Consonance is the repetition of consonant sounds in a phrase or sentence. Here’s an example to illustrate,“She sells seashells by the seashore.” an example which of course also has alliteration. To me that example is a little bit discordant, but I’m sure we can all think of music that is cacophonous or jarring rather than melodic, can’t we? In case you can’t, I’ve added a few to the show notes. You may disagree with me but of course one person’s cacophony is another person’s melody.

Gétatchèw Mèkurya – Ethiopian Urban Modern Music Vol. 5

The Raincoats 

Stravinsky’s Rites of Spring

I found a couple of verses to help me illustrate these methods, I hope:


Adam Traynor

the long a of gray
the long a of rain
the shortest day

Frogpond 33.1


Nick Virgilio


Haiku in English the first hundred years edited by Jim Kacian, Philip Rowland and Allan Burns

Peggy Willis Lyles

marsh lights
the owl’s cry dilates
our eyes



Nick Virgilio

the sack of kittens
sinking in the icy creek
increases the cold

Haiku in English The First Hundred Years edited by Jim Kacian, Philip Rowland and Allan Burns

Rosa Maria Di Salvatore

quiet night …
listening to the whisper
of the grass

Chrysanthemum 26


Lorin Ford

migrating eels
the warp and the weave
of creek water

Presence 54 (2016)


Prad Aphachan

The last light
Dying the sky a little
Less blue

Chrysanthemum 26

The Cut

In the same way that white is a non-colour and yet you can see it, so too is silence a non-sound and yet you can hear it. Often it creates movement in the verse. Therein lies one of the powers of the cut.

Rebecca Lilly

Misty pine-scented wind
drifts through the graveyard—
I’ve outlived my parents

Frogpond 41.3


Having brought us along
To the sky …
The summer moor ends.

Littledale Edge, 20.8.00 https://haikupresence.org/tagged/Tito

Francine Banwarth

living alone…
both ends
of the wishbone

The Heron’s Nest
Volume  XXl number 3  September 2019


Well, my research is certainly giving me food for thought and if I’m honest it’s frightening me a little bit. I hope it’s been interesting for you too and that you’ve enjoyed the verses I’ve brought to the podcast this week.

The renku

It’s been an absolute pleasure to work on so far and I’d like to thank the following poets for their collaboration; Kim Russell Richard Bailly. Wendy c bialek, m shane pruett, Veronica Hosking, James Young, Andrew Syor, s zeilenga, B S Saroja and Rickey Rivers Jnr.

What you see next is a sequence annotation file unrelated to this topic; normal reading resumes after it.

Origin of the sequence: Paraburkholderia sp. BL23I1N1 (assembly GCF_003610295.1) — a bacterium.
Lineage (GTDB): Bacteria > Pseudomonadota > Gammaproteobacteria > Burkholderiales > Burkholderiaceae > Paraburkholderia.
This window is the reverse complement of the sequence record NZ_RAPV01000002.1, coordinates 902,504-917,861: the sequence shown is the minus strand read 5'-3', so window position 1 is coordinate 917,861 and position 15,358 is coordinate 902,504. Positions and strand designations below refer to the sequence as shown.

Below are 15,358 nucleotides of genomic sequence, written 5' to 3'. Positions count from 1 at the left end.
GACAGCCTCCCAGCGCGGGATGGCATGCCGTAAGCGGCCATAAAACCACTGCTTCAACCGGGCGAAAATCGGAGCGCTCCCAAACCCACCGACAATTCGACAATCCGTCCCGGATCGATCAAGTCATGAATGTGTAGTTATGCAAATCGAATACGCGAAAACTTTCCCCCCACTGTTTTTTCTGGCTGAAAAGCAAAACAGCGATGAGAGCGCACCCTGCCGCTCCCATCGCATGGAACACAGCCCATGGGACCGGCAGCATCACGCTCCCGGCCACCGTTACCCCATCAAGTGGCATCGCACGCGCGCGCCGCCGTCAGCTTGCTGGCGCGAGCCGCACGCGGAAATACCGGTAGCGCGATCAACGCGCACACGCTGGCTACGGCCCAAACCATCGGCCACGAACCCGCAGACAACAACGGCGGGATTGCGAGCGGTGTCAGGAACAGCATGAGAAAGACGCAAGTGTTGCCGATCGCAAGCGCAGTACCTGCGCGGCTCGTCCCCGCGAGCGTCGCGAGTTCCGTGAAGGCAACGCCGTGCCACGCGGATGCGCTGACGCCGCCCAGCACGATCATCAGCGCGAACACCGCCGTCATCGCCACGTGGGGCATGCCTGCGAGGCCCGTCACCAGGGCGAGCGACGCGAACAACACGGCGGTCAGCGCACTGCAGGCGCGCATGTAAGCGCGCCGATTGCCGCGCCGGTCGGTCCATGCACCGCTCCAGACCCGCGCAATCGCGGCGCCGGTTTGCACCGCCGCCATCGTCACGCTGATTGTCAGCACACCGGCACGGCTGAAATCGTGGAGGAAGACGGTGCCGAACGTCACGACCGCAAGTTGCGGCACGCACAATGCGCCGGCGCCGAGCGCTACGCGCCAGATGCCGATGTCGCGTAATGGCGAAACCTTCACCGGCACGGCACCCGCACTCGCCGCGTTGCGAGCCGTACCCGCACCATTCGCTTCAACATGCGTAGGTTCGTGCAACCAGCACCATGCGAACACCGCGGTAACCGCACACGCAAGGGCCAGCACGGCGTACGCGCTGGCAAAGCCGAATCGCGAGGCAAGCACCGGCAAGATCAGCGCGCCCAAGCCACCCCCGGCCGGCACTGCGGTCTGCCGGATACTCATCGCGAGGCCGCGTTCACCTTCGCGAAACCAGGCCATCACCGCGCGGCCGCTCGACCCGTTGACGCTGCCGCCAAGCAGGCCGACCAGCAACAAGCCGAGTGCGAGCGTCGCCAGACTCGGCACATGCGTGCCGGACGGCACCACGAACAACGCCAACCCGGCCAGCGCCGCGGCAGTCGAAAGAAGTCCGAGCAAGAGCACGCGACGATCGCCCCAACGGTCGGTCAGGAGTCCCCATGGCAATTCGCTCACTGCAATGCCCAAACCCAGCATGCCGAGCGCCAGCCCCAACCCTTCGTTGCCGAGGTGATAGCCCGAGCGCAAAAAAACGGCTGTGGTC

marble steps
sculpted by endless soles
a welcome chill
Kim Russell

mural tablets—
how ancient my son’s name

wind in the willows
unanticipated storm
green blades impaling
Richard Bailly

will the night be dark
or give no shelter?

kissed moon
all those unfinished poems
wendy c. bialek

empty leaves
the fading colours
m shane pruett

an old quilt
grandmother’s warmth
passes down
m shane pruett

bitterly cold
she adds peat to the fire

hypnotic glow
involuntary shiver
reaches his soul
Veronica Hosking

snow glitter
in the alpine air

shawl bent
the long trudge through winter
collecting logs
James Young

a returning trapper
offers his assistance
Andrew Syor
breaking bread
news from another village
northern lights
s zeilenga

the sky lamp shines long tonight
love birds
B S Saroja

urgent flight
whisking wings
gallows bright
Rickey Rivers Jnr

Let’s finish today with a little treat. Most months we hear a little something from Isabel Caves, a very accomplished haiku poet from New Zealand. Today I thought we should hear just a little bit more than one verse and so I give you a small selection of Isabel’s work. I hope you enjoy it as much as I do.

Isabel Caves

desert oak
the many shapes
of stillness

(Wales Haiku Journal, Winter 2018)

cereal bowl
a painted fairy tells her
it’ll be okay

(Troutswirl, the Haiku Foundation blog)

nightfall –
a lily pad catches
the moon

(Stardust Haiku, September 2018)

Thanks so much for coming along and listening (or reading the shownotes)  today. I really enjoyed finding the verses, working with you on the renku and hearing a little bit more from Isabel, thanks Isabel.

The next podcast is our special on the topic of men. I’m very much looking forward to that podcast. Thanks to everyone who’s sent verses so far but there’s always room for more and the deadline is the 11th of November. Please send them by email though otherwise I can’t keep track of things. Looking forward to speaking to you soon but in the meantime, keep writing…

If you can’t find what you’re looking for in the show notes just drop me an email and I’ll sort it out for you. Ciao

Series 2 Episode 21: Making Music